Spokesman: Iran in Possession of 3.8 tons of Enriched N. Materials
TEHRAN (FNA)- Spokesman of the Atomic Energy Organization of Iran (AEOI) Behrouz Kamalvandi said on Saturday that the size of the country's nuclear stockpile has increased to nearly 3,800kg of uranium, adding that the amount is increasing.
“It is obvious that enriched nuclear materials have been reserved in our country based on a plan,” Kamalvandi said in an interview with the Persian-language Tahlil Bazar website.
He added that before Iran’s decision to decrease its nuclear deal undertakings, the country had undertaken a 300kg ceiling for enriched uranium stockpile and export the surplus production, noting that after breaching the agreement by other parties, specially the US withdrawal, Iran suspended parts of its undertakings.
“Naturally, we boosted production of (enriched) materials and at present we are in possession of nearly 3,800kg of (enriched) materials which is increasing day by day,” Kamalvandi said.
His comments came after Iran's Ambassador and Permanent Representative to the Vienna-based International Organizations Kazzem Qaribabadi voiced surprise at a recent US complaint about the size of Iran's enriched uranium stockpile, saying that the current amount of enriched uranium in Iran is no more than one-third of its reserves before implementing the nuclear deal.
“Before the nuclear deal, Iran had three times more enriched uranium than the current size and 36 times more than the amount stated in the nuclear deal but it never diverted from peaceful activities,” Qaribabadi said on Sunday.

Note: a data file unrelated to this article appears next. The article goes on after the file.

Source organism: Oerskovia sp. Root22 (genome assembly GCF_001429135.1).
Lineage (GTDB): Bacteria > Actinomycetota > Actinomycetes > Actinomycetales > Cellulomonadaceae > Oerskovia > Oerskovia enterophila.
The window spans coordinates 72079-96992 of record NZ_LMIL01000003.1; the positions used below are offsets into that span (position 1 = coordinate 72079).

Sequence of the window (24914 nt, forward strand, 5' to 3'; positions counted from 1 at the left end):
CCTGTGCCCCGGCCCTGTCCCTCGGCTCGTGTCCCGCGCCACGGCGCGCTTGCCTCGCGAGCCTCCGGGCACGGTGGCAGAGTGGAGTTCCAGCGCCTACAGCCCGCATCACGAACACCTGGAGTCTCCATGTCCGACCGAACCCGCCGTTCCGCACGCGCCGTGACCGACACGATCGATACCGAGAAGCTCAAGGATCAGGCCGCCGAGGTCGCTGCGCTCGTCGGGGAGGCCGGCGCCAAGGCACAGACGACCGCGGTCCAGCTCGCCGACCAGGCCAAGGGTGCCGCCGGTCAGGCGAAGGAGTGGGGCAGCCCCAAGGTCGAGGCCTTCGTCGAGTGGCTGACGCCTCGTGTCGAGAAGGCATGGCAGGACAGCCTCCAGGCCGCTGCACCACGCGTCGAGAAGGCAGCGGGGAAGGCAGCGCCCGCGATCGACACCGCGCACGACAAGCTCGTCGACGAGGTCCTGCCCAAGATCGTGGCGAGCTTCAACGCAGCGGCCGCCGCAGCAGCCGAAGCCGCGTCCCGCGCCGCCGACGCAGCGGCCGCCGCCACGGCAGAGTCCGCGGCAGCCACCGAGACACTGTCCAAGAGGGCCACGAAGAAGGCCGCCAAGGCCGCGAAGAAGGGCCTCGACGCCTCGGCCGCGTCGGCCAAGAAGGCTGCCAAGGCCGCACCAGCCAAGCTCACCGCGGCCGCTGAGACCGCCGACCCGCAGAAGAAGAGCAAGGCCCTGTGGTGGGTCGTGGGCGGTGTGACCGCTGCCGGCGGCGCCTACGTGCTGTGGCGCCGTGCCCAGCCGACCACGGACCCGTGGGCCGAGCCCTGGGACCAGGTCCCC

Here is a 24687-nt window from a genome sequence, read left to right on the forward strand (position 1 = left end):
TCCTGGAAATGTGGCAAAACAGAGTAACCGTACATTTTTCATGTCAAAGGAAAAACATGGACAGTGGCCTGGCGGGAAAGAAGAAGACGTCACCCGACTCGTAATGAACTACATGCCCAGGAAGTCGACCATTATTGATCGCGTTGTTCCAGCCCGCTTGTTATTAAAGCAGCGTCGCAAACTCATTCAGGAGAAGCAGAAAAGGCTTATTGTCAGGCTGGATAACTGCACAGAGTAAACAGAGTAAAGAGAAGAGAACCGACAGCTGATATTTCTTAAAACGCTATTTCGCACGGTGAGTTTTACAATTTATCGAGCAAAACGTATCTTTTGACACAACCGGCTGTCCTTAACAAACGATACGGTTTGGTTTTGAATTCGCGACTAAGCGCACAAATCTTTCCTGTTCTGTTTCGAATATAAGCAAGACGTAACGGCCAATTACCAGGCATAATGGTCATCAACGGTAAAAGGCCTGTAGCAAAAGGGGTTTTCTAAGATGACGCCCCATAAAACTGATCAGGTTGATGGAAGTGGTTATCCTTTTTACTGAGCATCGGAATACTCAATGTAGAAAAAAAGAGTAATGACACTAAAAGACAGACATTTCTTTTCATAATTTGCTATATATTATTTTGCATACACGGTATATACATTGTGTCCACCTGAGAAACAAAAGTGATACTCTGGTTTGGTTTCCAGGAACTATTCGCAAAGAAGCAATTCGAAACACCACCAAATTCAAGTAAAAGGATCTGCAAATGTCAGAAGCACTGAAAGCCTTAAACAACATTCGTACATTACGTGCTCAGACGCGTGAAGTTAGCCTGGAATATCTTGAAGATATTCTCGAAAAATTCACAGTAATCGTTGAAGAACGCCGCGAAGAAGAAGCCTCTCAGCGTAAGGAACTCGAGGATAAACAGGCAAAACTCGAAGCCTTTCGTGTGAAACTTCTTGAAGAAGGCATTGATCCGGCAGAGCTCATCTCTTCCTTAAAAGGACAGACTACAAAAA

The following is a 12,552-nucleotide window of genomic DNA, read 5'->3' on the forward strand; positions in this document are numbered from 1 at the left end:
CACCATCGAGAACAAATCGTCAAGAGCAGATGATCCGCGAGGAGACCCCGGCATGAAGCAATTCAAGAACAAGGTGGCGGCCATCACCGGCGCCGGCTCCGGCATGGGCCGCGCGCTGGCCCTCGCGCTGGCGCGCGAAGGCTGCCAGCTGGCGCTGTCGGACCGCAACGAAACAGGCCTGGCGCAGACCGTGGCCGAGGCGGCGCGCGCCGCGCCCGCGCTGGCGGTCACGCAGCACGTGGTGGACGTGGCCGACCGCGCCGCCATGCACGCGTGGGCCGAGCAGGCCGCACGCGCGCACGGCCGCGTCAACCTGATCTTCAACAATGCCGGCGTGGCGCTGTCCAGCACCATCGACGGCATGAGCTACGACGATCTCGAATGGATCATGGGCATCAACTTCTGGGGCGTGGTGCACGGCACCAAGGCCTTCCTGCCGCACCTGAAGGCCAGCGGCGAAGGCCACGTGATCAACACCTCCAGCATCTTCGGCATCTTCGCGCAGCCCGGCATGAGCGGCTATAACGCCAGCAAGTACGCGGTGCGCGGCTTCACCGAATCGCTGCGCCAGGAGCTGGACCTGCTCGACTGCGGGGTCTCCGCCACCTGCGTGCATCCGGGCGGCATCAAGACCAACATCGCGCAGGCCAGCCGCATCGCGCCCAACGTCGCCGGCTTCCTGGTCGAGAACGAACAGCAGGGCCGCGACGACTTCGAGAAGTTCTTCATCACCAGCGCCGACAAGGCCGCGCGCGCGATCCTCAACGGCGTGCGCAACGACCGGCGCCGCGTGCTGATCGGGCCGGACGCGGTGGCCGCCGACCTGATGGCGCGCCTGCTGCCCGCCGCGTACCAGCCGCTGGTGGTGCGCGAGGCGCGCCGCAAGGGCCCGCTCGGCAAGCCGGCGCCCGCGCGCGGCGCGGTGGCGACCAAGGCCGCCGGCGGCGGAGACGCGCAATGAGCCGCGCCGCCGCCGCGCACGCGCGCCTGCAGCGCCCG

He added that the US cannot withdraw from the nuclear deal and at the same time expect Iran to remain committed to its undertakings based on the agreement, saying that it is ridiculous that a country like the US which has thousands of atomic warheads and has used it against innocent Japanese people is voicing concern about Iran which is committed to its undertakings under direct supervision of the International Atomic Energy Agency (IAEA).
Qaribabadi said that Iran is cooperating with the IAEA to the highest levels and it is allowing one fifth of the UN nuclear watchdog’s inspections in all member states.
US President Donald Trump, a stern critic of the historic deal, unilaterally pulled Washington out of the JCPOA in May 2018, and unleashed the “toughest ever” sanctions against the Islamic Republic in defiance of global criticism in an attempt to strangle the Iranian oil trade, but to no avail since its "so-called maximum pressure policy" has failed to push Tehran to the negotiating table.
In response to the US’ unilateral move, Tehran has so far rowed back on its nuclear commitments four times in compliance with Articles 26 and 36 of the JCPOA, but stressed that its retaliatory measures will be reversible as soon as Europe finds practical ways to shield the mutual trade from the US sanctions.
Tehran has particularly been disappointed with failure of the three European signatories to the JCPOA -- Britain, France and Germany -- to protect its business interests under the deal after the United States' withdrawal.
On January 5, Iran took a final step in reducing its commitments, and said it would no longer observe any operational limitations on its nuclear industry, whether concerning the capacity and level of uranium enrichment, the volume of stockpiled uranium or research and development.